Cape Breton's Magazine

> Issue 42 > Page 61 - "George Alfred Beckett": Story & Song

Page 61 - "George Alfred Beckett": Story & Song

Published by Ronald Caplan on 1986/6/1 (240 reads)

traditional phrases--instead of the origin? al and specific detail he knew and might have used--informed the making of this song about Beckett. We are suggesting, simply, that Phil Pen? ney can be seen as a conservative songwrit? er. His song is part of the social mechan? isms that help keep people in place moral? ly. Ray Penney told us of another song by his father, "Dirty Danny," which worked to keep people in their place socially in much the same way the Beckett song had its moral role, Ray told us: "And he made a little ditty of his own, he called it 'Dirty Danny.' "Sandy, what's wrong? Are you hurt?" "No, Dad, I'm fine." "Where are you?" "At Pat's. We all came over here to celebrate after the game." "It's almost 12:30. Isn't it time you called it a night?" "That's just it. Remember you always told me if I was out never to drive with anyone who's had too much to drink? And not to be afraid to call you if I had no other way of getting home? Well, tonight I'm taking you at your word." "Stay right there. I'm coming to pick you up." "Thanks, Dad. Oh, and something else." "Shoot." "Are you angry with me?" "Angry? No, Sandy. Not on your life." And I'll tell you what happened. Two of them were working on the pit bottom, and Dan later got on the Coal Company Police. But he had worked with them for years on the bottom. And every day they used to take up kindling. And they'd take the kind? ling home to chop up for wood, for the fire. So when he worked with my father he used to take it up every day. So then when he got on the Coal Company Police, my fa? ther was coming up one day with a bundle of wood and he was standing at the shaft. Asked him, 'Where you going with the wood?' And my father said, 'Same place as you went with it. I'm taking it home for the fire.' He said, 'Well, you're under ar? rest. ' So after he was getting on the Coal Company Police, he didn't know his bud? dies . "So my father took it home. And, oh, a- bout two or three hours' time, one of the Coal Company Po? licemen came to the door. Danny was af? ter laying a charge against him. For stealing. From the c omp any. Th e s ame thing that he did, for years and years-- taking the wood up. Was no value to the company. They used to take it home, the men. It was all stoves in those days, you know. "So anyway, my fa? ther had to appear before the magis? trate in town. He paid $7.50. So he came home. He said, 'By God, that was an awful trick Dan pulled on me.' He said, 'So I must pull one on him now.' So he made this song up and he sold hun? dreds and hundreds of copies around Glace Bay. A lot of people got a good laugh out of it, you know." youVe got to nelp me " Seagram We believe in moderation and we've been saying so since 1934 How much alcohol can you safely handle? Write for a free chart on drinking limits. P.O. Box 847, Station H, Montreal, Quebec. H3G 2M8 SONG ON NEXT PAGE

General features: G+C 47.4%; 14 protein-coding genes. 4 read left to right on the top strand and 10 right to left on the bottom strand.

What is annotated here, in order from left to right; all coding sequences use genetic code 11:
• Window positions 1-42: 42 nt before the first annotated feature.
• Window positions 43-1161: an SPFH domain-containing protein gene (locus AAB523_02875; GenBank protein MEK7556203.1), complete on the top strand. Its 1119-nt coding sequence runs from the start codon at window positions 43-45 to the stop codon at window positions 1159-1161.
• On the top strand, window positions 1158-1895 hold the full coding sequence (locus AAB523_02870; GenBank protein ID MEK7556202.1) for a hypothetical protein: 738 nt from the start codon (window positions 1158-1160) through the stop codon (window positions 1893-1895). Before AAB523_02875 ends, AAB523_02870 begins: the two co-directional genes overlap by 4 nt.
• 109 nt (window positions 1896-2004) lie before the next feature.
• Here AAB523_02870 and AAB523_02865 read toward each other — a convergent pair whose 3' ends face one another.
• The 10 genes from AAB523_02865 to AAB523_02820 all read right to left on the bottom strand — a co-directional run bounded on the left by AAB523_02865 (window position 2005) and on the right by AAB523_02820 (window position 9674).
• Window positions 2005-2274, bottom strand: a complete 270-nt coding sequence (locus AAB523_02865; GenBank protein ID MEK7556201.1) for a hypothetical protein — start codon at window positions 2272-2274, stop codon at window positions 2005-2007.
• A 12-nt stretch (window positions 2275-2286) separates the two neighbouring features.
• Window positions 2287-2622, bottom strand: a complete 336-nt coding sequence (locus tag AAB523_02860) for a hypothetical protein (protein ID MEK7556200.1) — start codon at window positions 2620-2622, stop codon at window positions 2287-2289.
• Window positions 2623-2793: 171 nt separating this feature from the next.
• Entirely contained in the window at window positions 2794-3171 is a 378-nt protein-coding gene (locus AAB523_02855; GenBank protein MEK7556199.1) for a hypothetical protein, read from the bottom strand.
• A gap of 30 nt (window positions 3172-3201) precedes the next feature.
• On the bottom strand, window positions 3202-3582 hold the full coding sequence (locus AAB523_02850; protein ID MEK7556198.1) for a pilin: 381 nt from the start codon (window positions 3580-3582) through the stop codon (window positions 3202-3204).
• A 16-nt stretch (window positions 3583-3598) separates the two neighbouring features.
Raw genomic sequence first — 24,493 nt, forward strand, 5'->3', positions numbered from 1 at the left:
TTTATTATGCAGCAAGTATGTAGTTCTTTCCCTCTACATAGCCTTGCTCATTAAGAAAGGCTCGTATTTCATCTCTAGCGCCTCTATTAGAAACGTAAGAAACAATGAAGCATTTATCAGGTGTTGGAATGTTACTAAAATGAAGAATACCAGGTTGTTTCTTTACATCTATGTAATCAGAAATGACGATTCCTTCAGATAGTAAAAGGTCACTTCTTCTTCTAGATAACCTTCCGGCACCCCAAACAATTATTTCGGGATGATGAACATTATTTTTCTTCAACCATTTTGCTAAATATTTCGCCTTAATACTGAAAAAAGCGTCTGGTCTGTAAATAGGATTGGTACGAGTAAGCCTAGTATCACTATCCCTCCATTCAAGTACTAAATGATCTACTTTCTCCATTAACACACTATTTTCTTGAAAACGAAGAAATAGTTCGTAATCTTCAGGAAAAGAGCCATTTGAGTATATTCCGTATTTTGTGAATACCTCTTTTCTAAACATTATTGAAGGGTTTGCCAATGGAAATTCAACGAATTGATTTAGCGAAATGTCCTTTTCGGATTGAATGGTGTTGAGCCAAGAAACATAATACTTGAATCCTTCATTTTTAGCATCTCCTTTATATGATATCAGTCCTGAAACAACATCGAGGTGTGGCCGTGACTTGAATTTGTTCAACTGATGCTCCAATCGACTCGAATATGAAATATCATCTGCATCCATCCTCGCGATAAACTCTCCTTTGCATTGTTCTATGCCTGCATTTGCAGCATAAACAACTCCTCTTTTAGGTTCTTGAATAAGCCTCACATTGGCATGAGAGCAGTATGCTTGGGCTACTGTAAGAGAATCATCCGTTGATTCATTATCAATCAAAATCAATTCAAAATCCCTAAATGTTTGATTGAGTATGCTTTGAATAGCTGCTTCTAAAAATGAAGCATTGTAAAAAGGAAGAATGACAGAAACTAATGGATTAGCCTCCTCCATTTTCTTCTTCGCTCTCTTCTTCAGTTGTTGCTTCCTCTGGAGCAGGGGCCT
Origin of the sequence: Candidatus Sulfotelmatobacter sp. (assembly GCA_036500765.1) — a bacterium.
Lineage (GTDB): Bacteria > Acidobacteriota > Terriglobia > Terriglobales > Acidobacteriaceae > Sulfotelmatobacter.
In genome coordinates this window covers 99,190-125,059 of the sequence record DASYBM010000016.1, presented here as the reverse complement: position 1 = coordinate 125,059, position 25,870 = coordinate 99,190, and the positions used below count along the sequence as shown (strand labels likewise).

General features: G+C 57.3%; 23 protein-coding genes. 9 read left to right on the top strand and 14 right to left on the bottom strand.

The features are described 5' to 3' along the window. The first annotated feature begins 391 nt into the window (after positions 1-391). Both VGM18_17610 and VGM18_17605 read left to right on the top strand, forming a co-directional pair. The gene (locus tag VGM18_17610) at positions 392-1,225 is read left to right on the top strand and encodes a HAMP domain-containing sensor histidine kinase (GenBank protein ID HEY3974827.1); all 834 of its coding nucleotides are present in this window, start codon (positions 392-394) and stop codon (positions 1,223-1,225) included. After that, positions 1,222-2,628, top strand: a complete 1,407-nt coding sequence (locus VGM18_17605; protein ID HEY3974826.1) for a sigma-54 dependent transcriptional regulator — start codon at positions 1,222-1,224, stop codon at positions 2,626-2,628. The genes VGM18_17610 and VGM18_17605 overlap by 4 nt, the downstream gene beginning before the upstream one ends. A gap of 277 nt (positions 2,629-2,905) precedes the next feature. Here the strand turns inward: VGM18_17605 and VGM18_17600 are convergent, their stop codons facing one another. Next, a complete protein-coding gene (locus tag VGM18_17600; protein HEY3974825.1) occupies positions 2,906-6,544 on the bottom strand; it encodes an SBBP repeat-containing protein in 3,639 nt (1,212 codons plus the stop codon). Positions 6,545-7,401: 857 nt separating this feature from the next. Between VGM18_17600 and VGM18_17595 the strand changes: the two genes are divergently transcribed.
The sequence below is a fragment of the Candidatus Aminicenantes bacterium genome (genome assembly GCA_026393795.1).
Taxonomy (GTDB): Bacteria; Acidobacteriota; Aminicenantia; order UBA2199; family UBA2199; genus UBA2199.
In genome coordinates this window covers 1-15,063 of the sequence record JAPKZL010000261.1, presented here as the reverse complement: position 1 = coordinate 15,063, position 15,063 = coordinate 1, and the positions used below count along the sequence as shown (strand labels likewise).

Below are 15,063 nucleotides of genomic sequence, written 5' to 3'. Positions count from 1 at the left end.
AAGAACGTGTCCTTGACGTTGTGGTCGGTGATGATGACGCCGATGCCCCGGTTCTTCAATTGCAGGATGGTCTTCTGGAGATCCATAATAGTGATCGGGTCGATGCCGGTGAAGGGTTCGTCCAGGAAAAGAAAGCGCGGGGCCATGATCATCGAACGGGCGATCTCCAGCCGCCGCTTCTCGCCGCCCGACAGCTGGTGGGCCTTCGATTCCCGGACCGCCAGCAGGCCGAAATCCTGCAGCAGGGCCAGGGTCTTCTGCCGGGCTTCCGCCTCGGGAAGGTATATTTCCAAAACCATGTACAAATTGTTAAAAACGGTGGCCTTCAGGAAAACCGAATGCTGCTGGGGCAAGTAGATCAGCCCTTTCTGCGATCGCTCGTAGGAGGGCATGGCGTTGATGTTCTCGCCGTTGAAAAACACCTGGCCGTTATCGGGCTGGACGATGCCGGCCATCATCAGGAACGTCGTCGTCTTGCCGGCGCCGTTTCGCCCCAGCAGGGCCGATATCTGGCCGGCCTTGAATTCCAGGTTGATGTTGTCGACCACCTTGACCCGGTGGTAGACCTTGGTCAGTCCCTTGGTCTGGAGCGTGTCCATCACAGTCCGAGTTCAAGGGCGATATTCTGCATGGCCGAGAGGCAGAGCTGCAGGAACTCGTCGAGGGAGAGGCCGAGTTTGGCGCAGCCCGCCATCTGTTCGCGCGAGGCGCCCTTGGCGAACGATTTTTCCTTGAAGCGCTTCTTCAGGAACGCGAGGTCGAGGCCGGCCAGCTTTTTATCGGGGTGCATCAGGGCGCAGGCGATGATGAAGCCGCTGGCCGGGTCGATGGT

Cape Breton's Magazine
  View this article in PDF format Print article

Adobe Acrobat Reader is required to the PDF version of this content. Click here to download and install the Acrobat plugin
Acrobat Reader Download